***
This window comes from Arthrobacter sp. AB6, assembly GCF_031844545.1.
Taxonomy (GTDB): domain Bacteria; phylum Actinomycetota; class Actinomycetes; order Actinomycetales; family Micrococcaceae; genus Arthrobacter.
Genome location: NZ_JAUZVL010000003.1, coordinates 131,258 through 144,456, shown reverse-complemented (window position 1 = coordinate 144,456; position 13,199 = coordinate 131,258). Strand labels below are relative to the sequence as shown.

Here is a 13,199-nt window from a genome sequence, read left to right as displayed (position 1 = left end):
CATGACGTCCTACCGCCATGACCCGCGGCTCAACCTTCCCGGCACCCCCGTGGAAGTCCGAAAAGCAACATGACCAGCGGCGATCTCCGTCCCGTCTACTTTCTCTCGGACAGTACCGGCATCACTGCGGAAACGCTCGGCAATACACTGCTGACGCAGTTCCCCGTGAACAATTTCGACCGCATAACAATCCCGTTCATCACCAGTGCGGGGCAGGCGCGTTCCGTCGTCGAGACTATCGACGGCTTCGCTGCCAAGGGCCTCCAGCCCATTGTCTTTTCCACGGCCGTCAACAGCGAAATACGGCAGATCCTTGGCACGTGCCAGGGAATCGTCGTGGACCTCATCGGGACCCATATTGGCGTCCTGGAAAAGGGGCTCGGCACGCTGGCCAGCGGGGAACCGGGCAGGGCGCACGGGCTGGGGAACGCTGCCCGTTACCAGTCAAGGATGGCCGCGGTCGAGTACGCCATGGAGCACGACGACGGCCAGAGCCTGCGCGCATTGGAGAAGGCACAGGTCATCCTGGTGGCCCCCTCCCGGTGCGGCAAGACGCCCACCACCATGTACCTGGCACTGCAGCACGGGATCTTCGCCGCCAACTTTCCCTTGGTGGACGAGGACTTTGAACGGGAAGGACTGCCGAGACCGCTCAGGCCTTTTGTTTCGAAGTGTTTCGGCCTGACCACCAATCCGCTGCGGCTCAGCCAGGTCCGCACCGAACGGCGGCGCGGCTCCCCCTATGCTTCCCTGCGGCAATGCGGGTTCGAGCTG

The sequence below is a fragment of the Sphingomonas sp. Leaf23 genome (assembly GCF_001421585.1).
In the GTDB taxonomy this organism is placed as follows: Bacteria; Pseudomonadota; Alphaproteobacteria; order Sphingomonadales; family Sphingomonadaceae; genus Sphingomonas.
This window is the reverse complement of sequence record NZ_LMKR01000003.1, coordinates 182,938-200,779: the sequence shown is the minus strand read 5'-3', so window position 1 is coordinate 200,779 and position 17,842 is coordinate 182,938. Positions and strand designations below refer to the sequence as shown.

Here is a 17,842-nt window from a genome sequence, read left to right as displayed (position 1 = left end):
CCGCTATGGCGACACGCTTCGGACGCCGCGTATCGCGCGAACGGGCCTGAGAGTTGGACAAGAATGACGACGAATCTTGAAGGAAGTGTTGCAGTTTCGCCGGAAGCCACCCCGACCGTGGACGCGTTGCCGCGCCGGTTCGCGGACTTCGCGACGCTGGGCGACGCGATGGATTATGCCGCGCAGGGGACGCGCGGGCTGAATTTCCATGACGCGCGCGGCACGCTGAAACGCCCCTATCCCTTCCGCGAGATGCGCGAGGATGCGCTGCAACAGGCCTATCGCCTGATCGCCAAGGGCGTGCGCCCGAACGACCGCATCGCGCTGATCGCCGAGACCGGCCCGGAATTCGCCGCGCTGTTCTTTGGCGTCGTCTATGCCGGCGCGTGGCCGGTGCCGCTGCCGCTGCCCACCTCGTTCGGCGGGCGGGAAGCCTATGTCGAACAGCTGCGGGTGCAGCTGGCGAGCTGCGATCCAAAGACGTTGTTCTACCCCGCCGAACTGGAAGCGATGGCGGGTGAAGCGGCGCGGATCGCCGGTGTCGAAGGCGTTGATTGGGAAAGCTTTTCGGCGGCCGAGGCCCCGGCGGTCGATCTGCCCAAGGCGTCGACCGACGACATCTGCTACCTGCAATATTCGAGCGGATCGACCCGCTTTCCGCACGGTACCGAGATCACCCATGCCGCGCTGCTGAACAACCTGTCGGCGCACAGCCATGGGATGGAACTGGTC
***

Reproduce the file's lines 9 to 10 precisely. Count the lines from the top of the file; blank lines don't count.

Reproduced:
Here is a 17,842-nt window from a genome sequence, read left to right as displayed (position 1 = left end):
CCGCTATGGCGACACGCTTCGGACGCCGCGTATCGCGCGAACGGGCCTGAGAGTTGGACAAGAATGACGACGAATCTTGAAGGAAGTGTTGCAGTTTCGCCGGAAGCCACCCCGACCGTGGACGCGTTGCCGCGCCGGTTCGCGGACTTCGCGACGCTGGGCGACGCGATGGATTATGCCGCGCAGGGGACGCGCGGGCTGAATTTCCATGACGCGCGCGGCACGCTGAAACGCCCCTATCCCTTCCGCGAGATGCGCGAGGATGCGCTGCAACAGGCCTATCGCCTGATCGCCAAGGGCGTGCGCCCGAACGACCGCATCGCGCTGATCGCCGAGACCGGCCCGGAATTCGCCGCGCTGTTCTTTGGCGTCGTCTATGCCGGCGCGTGGCCGGTGCCGCTGCCGCTGCCCACCTCGTTCGGCGGGCGGGAAGCCTATGTCGAACAGCTGCGGGTGCAGCTGGCGAGCTGCGATCCAAAGACGTTGTTCTACCCCGCCGAACTGGAAGCGATGGCGGGTGAAGCGGCGCGGATCGCCGGTGTCGAAGGCGTTGATTGGGAAAGCTTTTCGGCGGCCGAGGCCCCGGCGGTCGATCTGCCCAAGGCGTCGACCGACGACATCTGCTACCTGCAATATTCGAGCGGATCGACCCGCTTTCCGCACGGTACCGAGATCACCCATGCCGCGCTGCTGAACAACCTGTCGGCGCACAGCCATGGGATGGAACTGGTC